Even if you generally like the people you work with, it’s only natural to complain about them. Maybe you have a teammate with a habit of snapping at you when they’re stressed, or the company leadership has embarked on a new strategy that’s doubling your workload. Whatever the scenario, chances are high that you’ll want to vent about bosses and your colleagues sometimes, and when you do, you’ll turn to the people most likely to understand your grievances: Your fellow co-workers.
But in the age of Slack, email, and other electronic communications, there’s always a risk that your words will come back to bite you. That’s what seems to have happened to three senior film-marketing executives at Netflix, who were fired when company leaders got wind of their griping on Slack.
The Hollywood Reporter says that the three Netflix executives thought they were exchanging private messages, but another employee discovered “several months’ worth of these messages” and reported them. The publication explains:
According to sources, their immediate boss, vp original films marketing Jonathan Helfgot, whom they also criticized, was extremely reluctant to fire the three for their comments, arguing that employees vent as a matter of course and such dire consequences were not warranted. But sources say he succumbed to pressure from higher-ups at the company.
The story goes on to say that the marketing executives’ messages also criticized chief marketing officer Bozoma St. John. Netflix, however, denies that the Slack messages were critical of St. John or Helfgot. A source familiar with the situation says that the messages were about colleagues rather than company leadership.
There’s a unique aspect to the apparent reasoning behind Netflix’s ousting of the three executives. Sources tell the Hollywood Reporter that the issue wasn’t that the executives complained, but that they didn’t go directly to the people they were complaining about to discuss their issues. Netflix co-CEO Reed Hastings has famously cultivated a culture of radical transparency, which instructs employees to “Only say about someone what you will say to their face.” “If you vent [there], you do it very publicly,” one source told the Hollywood Reporter.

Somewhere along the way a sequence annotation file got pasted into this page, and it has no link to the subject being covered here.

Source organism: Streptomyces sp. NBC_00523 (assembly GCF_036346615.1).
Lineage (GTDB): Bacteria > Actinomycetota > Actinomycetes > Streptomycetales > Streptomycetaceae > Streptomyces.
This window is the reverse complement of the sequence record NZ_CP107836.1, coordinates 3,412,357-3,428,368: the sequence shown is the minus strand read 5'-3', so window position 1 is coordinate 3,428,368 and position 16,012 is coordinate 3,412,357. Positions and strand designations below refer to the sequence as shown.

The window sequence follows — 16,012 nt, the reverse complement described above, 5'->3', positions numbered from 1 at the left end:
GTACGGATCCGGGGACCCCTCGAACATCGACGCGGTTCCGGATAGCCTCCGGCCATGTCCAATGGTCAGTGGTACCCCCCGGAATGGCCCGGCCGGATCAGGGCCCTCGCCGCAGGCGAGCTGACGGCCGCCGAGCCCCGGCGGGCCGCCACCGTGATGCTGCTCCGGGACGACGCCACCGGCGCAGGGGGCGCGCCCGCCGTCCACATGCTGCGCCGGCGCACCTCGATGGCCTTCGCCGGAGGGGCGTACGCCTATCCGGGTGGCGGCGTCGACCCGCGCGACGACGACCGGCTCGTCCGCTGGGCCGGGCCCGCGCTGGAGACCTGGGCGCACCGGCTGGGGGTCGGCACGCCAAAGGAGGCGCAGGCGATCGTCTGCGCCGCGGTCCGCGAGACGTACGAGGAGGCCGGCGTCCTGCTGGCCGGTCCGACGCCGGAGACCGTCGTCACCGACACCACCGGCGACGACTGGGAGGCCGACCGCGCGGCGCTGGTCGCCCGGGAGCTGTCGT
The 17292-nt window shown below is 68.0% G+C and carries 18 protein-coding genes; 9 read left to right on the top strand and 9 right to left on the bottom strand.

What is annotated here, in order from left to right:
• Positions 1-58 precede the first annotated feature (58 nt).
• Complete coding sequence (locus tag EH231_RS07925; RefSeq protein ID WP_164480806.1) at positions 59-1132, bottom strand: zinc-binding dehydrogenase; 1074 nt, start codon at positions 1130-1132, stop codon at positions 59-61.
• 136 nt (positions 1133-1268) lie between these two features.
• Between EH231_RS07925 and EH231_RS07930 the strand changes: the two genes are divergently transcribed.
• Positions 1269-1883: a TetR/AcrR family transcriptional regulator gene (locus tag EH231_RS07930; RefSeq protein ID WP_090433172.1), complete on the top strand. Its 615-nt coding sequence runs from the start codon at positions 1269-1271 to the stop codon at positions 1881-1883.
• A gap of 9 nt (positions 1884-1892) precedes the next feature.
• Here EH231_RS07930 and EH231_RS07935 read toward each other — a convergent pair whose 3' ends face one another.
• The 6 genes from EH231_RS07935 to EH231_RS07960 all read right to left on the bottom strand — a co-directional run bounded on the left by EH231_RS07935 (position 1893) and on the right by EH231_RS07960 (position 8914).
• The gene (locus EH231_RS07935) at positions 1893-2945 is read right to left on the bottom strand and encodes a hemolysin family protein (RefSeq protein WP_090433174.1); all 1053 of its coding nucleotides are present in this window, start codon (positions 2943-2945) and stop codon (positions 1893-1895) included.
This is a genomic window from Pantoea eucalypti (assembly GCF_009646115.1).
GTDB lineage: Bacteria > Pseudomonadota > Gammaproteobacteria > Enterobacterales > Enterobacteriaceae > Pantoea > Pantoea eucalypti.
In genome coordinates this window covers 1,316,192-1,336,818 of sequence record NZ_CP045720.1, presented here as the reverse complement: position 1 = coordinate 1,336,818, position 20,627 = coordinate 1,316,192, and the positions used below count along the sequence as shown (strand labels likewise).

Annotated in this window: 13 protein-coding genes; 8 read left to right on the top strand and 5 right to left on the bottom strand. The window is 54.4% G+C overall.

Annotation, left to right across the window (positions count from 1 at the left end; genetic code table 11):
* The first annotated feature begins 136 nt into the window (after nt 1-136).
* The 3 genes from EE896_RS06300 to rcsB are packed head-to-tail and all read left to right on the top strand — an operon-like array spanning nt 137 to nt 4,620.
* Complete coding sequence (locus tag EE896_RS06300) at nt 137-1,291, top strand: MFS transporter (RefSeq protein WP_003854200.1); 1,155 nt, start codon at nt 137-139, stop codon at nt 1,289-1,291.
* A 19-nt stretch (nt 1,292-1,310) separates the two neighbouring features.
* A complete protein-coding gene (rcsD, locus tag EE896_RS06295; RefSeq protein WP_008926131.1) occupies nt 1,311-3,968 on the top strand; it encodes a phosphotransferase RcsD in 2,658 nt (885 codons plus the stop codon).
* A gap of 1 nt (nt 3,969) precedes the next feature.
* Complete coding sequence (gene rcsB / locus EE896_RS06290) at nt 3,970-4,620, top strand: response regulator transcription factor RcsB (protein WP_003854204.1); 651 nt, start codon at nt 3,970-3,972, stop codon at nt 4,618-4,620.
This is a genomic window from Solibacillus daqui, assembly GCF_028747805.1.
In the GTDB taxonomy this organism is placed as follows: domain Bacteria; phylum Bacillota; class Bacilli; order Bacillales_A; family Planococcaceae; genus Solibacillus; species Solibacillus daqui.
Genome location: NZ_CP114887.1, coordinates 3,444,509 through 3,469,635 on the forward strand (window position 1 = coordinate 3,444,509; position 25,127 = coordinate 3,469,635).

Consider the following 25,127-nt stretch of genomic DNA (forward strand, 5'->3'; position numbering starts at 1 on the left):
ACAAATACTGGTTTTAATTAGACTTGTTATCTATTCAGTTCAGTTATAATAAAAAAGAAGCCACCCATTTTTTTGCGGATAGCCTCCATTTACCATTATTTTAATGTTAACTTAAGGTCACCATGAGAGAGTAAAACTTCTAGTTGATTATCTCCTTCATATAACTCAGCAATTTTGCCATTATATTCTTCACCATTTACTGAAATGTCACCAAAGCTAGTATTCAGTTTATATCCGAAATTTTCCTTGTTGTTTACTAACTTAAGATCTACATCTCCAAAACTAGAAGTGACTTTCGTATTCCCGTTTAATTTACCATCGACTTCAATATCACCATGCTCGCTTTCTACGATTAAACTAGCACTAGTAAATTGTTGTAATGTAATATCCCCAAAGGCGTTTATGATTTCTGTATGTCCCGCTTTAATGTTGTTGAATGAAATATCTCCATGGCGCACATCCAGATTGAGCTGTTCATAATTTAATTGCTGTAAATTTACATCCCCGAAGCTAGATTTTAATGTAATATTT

Part of Netflix’s reason for emphasizing radical transparency is to ensure that everyone at the company performs at the highest possible level. In Hasting’s corporate memoir No Rules Rules, his co-author Erin Meyer explains, “At Netflix, it is tantamount to being disloyal to the company if you fail to speak up when you disagree with a colleague or have feedback that could be helpful. After all, you could help the business—but you are choosing not to.”
Hastings also writes that whenever a Netflix employee complains about someone else, he asks, “What did that person say when you spoke to him about this directly?” This approach has the effect of mitigating cloak-and-dagger machinations around the office, he says.
But it may be expecting too much from human beings to think that companies can force all beefs out into the open. For one thing, when it comes to criticizing someone who’s above you in the office hierarchy, the power dynamics involved are bound to discourage some employees from speaking up.
Hastings acknowledges the issue in No Rules Rules, writing that “an employee who is courageous enough to give feedback openly is likely to worry, ‘Will my boss hold it against me?’ or ‘Will this harm my career?'” He says the company tries to address that hesitancy by instructing managers to actively solicit feedback from their reports in regular one-on-one meetings, and to use an appreciative tone of voice and thank employees for their candor in the face of criticism.